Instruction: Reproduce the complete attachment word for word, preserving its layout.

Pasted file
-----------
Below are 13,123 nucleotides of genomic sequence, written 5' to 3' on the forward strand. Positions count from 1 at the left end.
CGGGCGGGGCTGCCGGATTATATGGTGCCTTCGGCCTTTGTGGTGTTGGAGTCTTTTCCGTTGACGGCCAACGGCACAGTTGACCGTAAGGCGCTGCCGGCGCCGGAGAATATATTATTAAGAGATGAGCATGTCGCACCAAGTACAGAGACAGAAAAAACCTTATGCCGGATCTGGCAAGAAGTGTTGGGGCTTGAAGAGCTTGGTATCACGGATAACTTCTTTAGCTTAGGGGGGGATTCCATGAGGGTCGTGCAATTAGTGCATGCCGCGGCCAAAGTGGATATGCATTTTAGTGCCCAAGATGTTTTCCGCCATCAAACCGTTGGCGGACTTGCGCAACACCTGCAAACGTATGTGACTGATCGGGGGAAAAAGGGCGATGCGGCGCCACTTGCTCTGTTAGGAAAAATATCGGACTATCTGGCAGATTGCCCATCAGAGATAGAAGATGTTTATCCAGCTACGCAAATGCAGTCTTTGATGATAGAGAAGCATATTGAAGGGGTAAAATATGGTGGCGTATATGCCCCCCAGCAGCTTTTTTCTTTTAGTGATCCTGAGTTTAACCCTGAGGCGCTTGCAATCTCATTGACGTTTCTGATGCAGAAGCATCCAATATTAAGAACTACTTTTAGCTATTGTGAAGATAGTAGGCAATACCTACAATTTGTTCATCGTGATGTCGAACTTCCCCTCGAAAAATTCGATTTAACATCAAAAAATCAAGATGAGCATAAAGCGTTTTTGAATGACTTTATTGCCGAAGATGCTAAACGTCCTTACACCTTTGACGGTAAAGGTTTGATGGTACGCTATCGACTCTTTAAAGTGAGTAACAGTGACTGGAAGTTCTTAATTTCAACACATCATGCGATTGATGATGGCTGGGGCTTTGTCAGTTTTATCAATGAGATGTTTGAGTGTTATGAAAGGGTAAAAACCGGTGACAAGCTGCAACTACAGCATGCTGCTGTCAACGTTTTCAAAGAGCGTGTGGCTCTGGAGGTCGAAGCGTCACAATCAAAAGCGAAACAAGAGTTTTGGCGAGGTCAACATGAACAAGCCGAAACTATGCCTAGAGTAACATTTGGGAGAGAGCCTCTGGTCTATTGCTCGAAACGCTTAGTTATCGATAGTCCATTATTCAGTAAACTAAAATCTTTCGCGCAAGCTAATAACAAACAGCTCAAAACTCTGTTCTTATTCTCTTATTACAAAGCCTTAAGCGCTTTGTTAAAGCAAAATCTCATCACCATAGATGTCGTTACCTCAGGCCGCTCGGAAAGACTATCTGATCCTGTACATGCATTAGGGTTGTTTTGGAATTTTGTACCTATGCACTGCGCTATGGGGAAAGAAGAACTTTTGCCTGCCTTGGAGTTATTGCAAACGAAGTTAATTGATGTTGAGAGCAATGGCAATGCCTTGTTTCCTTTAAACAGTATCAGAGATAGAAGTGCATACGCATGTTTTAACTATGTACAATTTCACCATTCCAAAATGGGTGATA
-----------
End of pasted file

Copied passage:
Below are 13,123 nucleotides of genomic sequence, written 5' to 3' on the forward strand. Positions count from 1 at the left end.
CGGGCGGGGCTGCCGGATTATATGGTGCCTTCGGCCTTTGTGGTGTTGGAGTCTTTTCCGTTGACGGCCAACGGCACAGTTGACCGTAAGGCGCTGCCGGCGCCGGAGAATATATTATTAAGAGATGAGCATGTCGCACCAAGTACAGAGACAGAAAAAACCTTATGCCGGATCTGGCAAGAAGTGTTGGGGCTTGAAGAGCTTGGTATCACGGATAACTTCTTTAGCTTAGGGGGGGATTCCATGAGGGTCGTGCAATTAGTGCATGCCGCGGCCAAAGTGGATATGCATTTTAGTGCCCAAGATGTTTTCCGCCATCAAACCGTTGGCGGACTTGCGCAACACCTGCAAACGTATGTGACTGATCGGGGGAAAAAGGGCGATGCGGCGCCACTTGCTCTGTTAGGAAAAATATCGGACTATCTGGCAGATTGCCCATCAGAGATAGAAGATGTTTATCCAGCTACGCAAATGCAGTCTTTGATGATAGAGAAGCATATTGAAGGGGTAAAATATGGTGGCGTATATGCCCCCCAGCAGCTTTTTTCTTTTAGTGATCCTGAGTTTAACCCTGAGGCGCTTGCAATCTCATTGACGTTTCTGATGCAGAAGCATCCAATATTAAGAACTACTTTTAGCTATTGTGAAGATAGTAGGCAATACCTACAATTTGTTCATCGTGATGTCGAACTTCCCCTCGAAAAATTCGATTTAACATCAAAAAATCAAGATGAGCATAAAGCGTTTTTGAATGACTTTATTGCCGAAGATGCTAAACGTCCTTACACCTTTGACGGTAAAGGTTTGATGGTACGCTATCGACTCTTTAAAGTGAGTAACAGTGACTGGAAGTTCTTAATTTCAACACATCATGCGATTGATGATGGCTGGGGCTTTGTCAGTTTTATCAATGAGATGTTTGAGTGTTATGAAAGGGTAAAAACCGGTGACAAGCTGCAACTACAGCATGCTGCTGTCAACGTTTTCAAAGAGCGTGTGGCTCTGGAGGTCGAAGCGTCACAATCAAAAGCGAAACAAGAGTTTTGGCGAGGTCAACATGAACAAGCCGAAACTATGCCTAGAGTAACATTTGGGAGAGAGCCTCTGGTCTATTGCTCGAAACGCTTAGTTATCGATAGTCCATTATTCAGTAAACTAAAATCTTTCGCGCAAGCTAATAACAAACAGCTCAAAACTCTGTTCTTATTCTCTTATTACAAAGCCTTAAGCGCTTTGTTAAAGCAAAATCTCATCACCATAGATGTCGTTACCTCAGGCCGCTCGGAAAGACTATCTGATCCTGTACATGCATTAGGGTTGTTTTGGAATTTTGTACCTATGCACTGCGCTATGGGGAAAGAAGAACTTTTGCCTGCCTTGGAGTTATTGCAAACGAAGTTAATTGATGTTGAGAGCAATGGCAATGCCTTGTTTCCTTTAAACAGTATCAGAGATAGAAGTGCATACGCATGTTTTAACTATGTACAATTTCACCATTCCAAAATGGGTGATA